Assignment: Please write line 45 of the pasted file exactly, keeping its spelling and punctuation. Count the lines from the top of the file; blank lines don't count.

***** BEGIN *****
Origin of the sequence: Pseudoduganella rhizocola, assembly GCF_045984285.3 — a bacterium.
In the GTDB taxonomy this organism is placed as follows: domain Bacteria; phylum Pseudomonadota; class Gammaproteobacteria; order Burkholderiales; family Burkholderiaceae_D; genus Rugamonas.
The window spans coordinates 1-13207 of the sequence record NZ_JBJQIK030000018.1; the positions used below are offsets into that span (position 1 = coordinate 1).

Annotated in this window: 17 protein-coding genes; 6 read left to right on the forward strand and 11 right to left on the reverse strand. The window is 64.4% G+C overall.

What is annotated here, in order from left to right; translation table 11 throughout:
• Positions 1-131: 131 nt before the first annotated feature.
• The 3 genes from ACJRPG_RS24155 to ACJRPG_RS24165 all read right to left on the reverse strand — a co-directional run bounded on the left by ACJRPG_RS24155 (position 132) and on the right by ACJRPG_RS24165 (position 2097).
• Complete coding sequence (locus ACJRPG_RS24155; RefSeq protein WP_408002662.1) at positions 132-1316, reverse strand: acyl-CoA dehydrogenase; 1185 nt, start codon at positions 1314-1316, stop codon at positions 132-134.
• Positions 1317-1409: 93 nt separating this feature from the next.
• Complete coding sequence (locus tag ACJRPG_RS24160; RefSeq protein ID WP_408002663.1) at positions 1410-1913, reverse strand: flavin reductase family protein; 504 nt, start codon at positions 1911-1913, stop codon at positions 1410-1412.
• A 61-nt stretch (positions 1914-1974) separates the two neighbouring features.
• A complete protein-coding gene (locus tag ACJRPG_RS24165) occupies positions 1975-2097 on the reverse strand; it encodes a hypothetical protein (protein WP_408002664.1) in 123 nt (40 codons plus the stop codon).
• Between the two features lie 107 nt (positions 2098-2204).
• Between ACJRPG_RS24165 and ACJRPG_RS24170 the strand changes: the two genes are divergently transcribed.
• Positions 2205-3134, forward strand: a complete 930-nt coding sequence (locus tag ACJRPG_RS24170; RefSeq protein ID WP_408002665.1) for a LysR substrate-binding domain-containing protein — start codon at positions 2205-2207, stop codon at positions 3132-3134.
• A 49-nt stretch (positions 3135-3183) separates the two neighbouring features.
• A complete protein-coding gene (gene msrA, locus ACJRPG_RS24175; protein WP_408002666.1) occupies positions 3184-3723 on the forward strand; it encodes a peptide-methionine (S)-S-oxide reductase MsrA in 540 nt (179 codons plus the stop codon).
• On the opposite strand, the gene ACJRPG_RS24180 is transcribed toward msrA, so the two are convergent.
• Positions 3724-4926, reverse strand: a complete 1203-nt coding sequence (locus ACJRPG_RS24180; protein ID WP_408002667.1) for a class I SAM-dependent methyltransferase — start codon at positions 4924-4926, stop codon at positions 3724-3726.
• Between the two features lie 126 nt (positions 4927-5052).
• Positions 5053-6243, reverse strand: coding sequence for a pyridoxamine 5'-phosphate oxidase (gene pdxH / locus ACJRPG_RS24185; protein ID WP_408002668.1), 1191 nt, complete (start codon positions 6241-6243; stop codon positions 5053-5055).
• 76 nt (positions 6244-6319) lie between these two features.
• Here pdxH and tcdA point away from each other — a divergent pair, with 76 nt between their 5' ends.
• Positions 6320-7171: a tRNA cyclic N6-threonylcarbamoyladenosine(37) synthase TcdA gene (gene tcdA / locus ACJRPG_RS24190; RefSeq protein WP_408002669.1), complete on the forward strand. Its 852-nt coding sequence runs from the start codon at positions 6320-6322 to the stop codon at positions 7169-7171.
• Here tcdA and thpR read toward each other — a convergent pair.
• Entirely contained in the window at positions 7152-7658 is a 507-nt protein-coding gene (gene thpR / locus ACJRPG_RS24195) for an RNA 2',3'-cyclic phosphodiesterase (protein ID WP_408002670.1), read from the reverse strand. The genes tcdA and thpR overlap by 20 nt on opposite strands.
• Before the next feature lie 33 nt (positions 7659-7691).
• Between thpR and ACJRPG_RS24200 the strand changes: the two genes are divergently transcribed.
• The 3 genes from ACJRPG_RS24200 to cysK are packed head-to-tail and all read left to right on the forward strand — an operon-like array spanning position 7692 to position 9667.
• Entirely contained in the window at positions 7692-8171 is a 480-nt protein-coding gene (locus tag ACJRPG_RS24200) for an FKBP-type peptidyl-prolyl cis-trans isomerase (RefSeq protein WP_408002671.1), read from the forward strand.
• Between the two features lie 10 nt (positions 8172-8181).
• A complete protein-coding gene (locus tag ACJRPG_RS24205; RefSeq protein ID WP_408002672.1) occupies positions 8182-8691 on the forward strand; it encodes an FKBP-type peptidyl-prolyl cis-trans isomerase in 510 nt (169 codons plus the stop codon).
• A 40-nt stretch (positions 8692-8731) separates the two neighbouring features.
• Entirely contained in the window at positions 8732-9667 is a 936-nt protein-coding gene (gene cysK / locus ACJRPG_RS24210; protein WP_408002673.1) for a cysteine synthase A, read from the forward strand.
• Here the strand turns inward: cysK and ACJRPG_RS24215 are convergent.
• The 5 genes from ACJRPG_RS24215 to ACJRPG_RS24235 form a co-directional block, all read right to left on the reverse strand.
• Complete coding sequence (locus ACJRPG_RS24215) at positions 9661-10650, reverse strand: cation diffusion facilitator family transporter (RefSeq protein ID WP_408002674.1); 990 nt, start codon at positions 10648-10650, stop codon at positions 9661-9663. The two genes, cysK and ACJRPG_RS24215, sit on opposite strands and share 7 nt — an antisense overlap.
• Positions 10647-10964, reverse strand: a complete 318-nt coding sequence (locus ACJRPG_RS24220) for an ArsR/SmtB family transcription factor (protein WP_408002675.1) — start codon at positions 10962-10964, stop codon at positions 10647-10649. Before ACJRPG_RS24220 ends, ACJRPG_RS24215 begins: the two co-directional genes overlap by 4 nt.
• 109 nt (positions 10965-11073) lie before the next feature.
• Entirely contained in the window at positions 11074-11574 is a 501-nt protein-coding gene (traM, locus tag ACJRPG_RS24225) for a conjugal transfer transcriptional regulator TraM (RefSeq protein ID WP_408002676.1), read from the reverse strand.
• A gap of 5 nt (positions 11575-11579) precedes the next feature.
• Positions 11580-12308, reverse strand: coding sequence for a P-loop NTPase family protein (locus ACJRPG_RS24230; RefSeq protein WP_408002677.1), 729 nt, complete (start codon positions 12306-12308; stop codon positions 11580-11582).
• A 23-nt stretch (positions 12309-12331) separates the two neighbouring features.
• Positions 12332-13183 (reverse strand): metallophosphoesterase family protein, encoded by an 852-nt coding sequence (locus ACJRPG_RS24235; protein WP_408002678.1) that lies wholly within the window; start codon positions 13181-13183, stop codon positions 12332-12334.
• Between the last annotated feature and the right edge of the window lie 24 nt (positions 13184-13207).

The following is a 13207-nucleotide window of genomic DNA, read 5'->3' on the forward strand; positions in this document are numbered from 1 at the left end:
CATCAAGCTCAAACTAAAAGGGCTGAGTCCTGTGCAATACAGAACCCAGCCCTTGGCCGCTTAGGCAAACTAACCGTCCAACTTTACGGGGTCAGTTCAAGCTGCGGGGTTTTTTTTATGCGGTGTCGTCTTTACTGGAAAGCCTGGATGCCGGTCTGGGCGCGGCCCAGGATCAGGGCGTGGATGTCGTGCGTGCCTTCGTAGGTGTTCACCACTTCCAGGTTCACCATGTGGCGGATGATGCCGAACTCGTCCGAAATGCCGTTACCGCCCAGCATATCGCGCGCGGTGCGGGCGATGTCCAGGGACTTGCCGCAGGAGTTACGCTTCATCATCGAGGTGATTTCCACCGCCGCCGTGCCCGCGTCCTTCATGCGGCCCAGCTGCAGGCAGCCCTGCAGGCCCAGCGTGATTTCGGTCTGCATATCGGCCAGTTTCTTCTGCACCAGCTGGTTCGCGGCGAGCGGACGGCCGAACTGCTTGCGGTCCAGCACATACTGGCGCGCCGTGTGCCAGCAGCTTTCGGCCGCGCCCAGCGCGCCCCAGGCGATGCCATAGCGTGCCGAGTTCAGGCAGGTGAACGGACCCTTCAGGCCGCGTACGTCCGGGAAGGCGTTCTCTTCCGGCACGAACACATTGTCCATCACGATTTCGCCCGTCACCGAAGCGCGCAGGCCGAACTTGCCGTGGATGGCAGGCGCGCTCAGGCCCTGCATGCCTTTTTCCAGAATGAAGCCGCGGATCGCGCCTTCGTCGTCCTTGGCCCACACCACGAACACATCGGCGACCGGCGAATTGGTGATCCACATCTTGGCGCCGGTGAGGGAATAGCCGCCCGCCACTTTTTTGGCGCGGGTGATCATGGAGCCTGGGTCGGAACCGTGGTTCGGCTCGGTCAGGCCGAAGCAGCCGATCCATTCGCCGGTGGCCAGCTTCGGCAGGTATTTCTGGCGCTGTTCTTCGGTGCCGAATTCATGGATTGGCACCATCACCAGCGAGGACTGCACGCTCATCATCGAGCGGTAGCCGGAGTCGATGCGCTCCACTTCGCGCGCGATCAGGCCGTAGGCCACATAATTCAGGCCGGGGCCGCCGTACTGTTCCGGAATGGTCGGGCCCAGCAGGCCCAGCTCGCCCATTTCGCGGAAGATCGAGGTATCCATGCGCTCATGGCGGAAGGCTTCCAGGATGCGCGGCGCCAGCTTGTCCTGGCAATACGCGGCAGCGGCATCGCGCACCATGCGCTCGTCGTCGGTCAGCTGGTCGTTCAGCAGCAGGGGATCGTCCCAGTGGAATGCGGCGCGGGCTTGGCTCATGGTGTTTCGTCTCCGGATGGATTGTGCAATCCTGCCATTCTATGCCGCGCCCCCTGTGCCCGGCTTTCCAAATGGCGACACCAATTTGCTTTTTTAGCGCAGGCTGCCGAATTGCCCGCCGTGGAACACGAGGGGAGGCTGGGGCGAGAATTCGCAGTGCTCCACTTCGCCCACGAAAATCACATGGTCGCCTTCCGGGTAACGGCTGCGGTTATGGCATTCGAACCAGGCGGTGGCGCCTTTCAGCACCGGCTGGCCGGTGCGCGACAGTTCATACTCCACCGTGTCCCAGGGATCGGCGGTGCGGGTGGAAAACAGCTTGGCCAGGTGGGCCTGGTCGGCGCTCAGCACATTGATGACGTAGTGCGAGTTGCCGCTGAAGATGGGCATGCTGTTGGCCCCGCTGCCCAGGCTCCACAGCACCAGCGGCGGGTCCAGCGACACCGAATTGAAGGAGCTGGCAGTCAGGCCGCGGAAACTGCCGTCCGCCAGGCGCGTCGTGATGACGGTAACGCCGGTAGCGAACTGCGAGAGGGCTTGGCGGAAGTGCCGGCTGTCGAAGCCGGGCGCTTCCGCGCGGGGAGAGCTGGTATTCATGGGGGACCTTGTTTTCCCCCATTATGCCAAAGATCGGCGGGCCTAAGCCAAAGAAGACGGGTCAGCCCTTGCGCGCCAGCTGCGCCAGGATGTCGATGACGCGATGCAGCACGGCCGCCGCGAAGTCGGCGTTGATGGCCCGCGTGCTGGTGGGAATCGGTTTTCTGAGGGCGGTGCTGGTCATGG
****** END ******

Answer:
• Between the last annotated feature and the right edge of the window lie 24 nt (positions 13184-13207).